Former top 10 tennis player Arnaud Clement said today that he had been offered money to throw a match.
"It happened to me but I will not tell you where or how," Clement, the 2001 Australian Open runner up, said after his first-round defeat by Mikhail Youzhny at the BNP Paribas Masters Paris.
"I didn't hesitate for a second, I said no.
"It may be different for a guy who's not that high up in the rankings and who has financial problems.
"It's very serious.
"I can't imagine that a top 10 player could accept that, but it's hard to imagine as well that guys go to tournaments to make such offers.
"I haven't heard many players say it happened to them."
Clement, who is now ranked No.53 in the world, believes he is unlikely to be approached again, but he believes that authorities have to hit hard to stamp out corruption.
"They should throw (the perpetrators) off the circuit," he said.
"It's a really preoccupying situation.
"It can happen to eveyone to get fed up with (playing) a match. But I've already seen matches where players have thrown good points away."
The threat of possible match-fixing was being taken very seriously at the Paris tournament, French Tennis Federation (FFT) president Christian Bimes said earlier today.
"We consider this a serious problem," Bimes said.
"It is a dreadful disease which is a threat for tennis worldwide.
"We have to act straight away and be as severe with this as we are with doping."
Bimes said that information on the volume of betting involved in the game was being collected through the professional players association (ATP) and the European lotteries network.
The French national betting operator, Francais des Jeux, will monitor betting activity during the Paris Masters tournament.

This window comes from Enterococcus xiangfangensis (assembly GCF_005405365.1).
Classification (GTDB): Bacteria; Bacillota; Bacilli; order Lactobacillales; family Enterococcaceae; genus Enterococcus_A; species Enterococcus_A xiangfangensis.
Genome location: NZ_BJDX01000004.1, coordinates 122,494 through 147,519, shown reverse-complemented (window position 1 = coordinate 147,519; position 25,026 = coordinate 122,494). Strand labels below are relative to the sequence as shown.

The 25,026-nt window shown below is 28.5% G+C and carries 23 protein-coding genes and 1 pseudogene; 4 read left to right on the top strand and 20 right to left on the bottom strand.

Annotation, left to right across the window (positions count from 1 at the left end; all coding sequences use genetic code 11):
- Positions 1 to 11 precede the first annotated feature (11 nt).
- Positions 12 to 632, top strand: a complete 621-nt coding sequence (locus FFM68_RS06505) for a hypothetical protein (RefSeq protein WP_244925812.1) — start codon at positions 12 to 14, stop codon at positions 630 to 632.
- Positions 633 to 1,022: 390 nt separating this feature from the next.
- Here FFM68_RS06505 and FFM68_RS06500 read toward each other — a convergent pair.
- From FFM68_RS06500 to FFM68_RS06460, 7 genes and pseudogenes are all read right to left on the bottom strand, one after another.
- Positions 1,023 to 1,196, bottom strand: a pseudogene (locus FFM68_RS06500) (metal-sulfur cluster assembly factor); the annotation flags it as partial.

FDJ will monitor the betting patterns on four national lottery companies from Sweden, Denmark, Slovenia and Switzerland, and it will inform FFT should irregular betting patterns be discovered.
The move follows irregular betting on a match in which world No.4 Nikolay Davydenko lost to unheralded Martin Vassallo Arguello at Sopot in August, despite Davydenko taking the first set.
Davydenko, who strenuously denies any wrong-doing, came under the spotlight again early last week when he was fined $US2000 for not trying hard enough during his shock defeat to Croatian qualifier Marin Cilic at St Petersburg.
Bimes said all matches were being recorded at the Masters, where Davydenko is the defending champion, and information would be provided to police when match and betting analyses indicate suspect performances.
"(Police) are the only ones who can undertake certain types of investigation," he said.
The measures will be evaluated at the end of the Paris Masters before being implemented at the French Open at Roland-Garros next year.
"We aren't naive enough to think that we are going to fix this problem by waving a magic wand," FFT director Jean-Francois Vilotte said.
"But in any case, we want it clearly understood that betting on (Paris Masters) matches on banned sites is from now on a risky activity."
The ATP is also cracking down on possible match-fixing, with president Etienne De Villiers vowing the possibility of a life ban for any person found guilty of involvement in match-fixing.